Saeima rejects initiative on legal protection of all families

The Saeima majority on Thursday rejected the society's initiative on the legal protection of all families, Latvian Radio reported. The initiative encouraged legally recognizing couples living outside the marriage union and ensuring their social protection.

50 voted in favor of rejecting the initiative, 32 voted against, one abstained.

More than 23 thousand Latvian citizens had signed the initiative on the legal protection of all families, so it was included on the agenda of Parliament on Thursday. As the Saeima Legal Affairs Committee decided this week not to continue work on the Civil Union Law, this was another attempt to call on the legislature to comply with the Constitutional Court judgment, which requires the state to protect all families – also same-sex.

The Progressives deputy, Kaspars Briškens, said: “Obviously, we are in favor of equality between all families. Here we are really talking about all families. Latvia is one of the six European Union countries where there is no regulation of civil partnerships. In our vision, too, this is not an ideological issue. This is a matter of the rule of law, ensuring equal rights for all our people, and for all our families. These days I have met with several ambassadors of the countries of the European Union who reside in Latvia. They are also surprised that Latvia, for example, in the Legal Affairs Committee this week rejected the further passage of this bill.”

The plenary session of Parliament held a wide-ranging debate on the initiative as well as on what a family is. The Constitution states that marriage is between a man and a woman, but it is not defined that the family is composed of representatives of only two opposite sexes who entered the marriage. The Constitutional Court also pointed to this in its decision when it ordered the parliament to protect all families.

Progressives MP Antoņina Ņenaševa said in the debate that the emphasis is on protecting families. “I and my family don't feel threatened if any other family rights are protected,” said Ņenaševa. She also said that, at the moment, families of same-sex couples are seeking their recognition in court, thus burdening them.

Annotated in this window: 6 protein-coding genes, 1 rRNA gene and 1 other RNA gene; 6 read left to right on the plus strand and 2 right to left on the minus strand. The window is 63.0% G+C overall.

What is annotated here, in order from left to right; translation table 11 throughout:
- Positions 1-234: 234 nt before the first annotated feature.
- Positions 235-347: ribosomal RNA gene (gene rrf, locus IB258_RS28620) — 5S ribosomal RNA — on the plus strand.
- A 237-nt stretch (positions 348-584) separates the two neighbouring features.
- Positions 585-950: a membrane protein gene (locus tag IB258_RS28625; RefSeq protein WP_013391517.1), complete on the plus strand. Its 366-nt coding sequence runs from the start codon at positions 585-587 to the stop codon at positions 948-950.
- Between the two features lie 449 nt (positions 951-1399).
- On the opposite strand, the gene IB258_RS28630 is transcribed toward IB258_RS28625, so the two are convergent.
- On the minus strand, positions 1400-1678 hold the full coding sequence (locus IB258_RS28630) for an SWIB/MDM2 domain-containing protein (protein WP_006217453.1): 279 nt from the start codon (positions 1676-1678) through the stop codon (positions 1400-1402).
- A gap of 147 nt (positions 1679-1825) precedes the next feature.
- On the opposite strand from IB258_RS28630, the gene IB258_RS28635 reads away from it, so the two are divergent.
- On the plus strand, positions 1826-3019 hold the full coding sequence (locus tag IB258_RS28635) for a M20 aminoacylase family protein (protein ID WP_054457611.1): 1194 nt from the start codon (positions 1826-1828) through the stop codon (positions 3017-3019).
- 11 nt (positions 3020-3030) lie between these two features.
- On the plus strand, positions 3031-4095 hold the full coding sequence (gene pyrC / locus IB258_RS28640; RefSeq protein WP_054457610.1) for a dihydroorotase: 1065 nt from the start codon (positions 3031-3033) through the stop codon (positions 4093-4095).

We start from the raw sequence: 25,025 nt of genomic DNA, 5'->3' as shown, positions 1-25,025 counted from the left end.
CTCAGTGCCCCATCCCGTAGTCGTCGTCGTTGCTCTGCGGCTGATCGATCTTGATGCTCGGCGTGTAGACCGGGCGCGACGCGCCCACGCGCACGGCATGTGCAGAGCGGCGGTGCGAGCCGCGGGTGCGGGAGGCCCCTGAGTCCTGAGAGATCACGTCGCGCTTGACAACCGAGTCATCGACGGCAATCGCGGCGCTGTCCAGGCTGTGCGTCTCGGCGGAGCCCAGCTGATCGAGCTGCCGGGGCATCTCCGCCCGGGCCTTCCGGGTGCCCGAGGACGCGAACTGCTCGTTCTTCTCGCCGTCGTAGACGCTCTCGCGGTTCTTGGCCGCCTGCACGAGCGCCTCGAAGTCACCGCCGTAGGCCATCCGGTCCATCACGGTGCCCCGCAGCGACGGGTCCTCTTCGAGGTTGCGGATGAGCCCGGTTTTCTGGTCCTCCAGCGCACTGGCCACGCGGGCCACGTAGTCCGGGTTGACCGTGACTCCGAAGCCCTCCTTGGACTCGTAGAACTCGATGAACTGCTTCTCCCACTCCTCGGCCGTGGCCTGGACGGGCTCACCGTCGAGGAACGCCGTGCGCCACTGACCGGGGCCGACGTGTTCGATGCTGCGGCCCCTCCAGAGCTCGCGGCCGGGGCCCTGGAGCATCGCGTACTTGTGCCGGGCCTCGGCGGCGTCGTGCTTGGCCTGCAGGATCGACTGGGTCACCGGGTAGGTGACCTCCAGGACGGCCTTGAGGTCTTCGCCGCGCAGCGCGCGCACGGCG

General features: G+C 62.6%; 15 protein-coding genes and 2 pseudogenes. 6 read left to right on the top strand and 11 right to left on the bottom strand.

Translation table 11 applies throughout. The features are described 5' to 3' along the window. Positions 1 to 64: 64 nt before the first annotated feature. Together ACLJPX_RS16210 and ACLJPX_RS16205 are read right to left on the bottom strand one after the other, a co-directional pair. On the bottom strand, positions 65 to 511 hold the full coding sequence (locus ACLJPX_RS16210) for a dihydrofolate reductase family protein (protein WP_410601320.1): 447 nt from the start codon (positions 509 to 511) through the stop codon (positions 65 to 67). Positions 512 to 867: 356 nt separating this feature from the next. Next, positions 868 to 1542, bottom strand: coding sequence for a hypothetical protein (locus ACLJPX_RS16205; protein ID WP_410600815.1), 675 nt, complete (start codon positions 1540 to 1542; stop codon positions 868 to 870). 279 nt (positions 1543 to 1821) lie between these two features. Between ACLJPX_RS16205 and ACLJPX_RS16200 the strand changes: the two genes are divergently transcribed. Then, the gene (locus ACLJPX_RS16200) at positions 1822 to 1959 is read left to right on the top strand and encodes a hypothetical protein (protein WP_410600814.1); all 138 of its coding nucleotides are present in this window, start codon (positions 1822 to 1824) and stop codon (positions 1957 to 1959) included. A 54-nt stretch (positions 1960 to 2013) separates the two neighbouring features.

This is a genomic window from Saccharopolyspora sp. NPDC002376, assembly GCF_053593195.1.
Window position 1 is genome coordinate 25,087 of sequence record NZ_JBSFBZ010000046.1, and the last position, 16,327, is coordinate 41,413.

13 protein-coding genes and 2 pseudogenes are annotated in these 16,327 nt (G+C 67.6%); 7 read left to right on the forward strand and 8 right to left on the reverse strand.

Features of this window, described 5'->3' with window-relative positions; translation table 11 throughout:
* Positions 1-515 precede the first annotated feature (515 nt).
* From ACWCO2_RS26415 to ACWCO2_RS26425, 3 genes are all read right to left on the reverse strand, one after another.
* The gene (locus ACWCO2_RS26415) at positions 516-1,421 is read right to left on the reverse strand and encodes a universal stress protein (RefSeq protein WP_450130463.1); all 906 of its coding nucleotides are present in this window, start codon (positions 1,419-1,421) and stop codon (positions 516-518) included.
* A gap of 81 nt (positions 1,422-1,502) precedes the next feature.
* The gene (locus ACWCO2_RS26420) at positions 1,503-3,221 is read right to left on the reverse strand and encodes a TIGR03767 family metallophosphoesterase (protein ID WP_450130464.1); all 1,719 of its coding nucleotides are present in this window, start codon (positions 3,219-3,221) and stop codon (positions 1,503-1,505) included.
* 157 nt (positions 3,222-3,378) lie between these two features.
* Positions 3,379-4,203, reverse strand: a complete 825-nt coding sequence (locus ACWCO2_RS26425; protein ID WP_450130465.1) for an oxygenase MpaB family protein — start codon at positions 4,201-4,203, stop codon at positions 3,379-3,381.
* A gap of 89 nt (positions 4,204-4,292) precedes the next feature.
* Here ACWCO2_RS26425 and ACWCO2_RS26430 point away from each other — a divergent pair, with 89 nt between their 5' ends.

Ramona Petraviča (Latvia First), on the other hand, considered that the concept of family is distorted in this way, going into whataboutism on polygamy, swingers, people forming families with dogs and cats, since "species is not included in the definition, either". In her opinion, it is a moral hazard, a natural family at risk of extinction, and a risk of polarizing society.

Constitutional Rights expert Lauris Liepa explained that there were no penalties if the legislature failed to comply with the Constitutional Court judgment. However, the parliament must not ignore the judgments of the Constitutional Court as doing so may also have international consequences.

“The fact that there are different political positions or voter views is not justified in this case in any way. There are no sanctions to judge the failure to fulfill tasks imposed by a ruling of the Constitutional Court. This leads us to the next solution – Latvia has an international commitment, the European Convention on Human Rights, for which the Latvian State also has to be responsible,” said Liepa.

Liepa said there could also be specific claims before the European Court of Human Rights against the State of Latvia, adding that there is an obvious discrepancy that Latvia will have to address.

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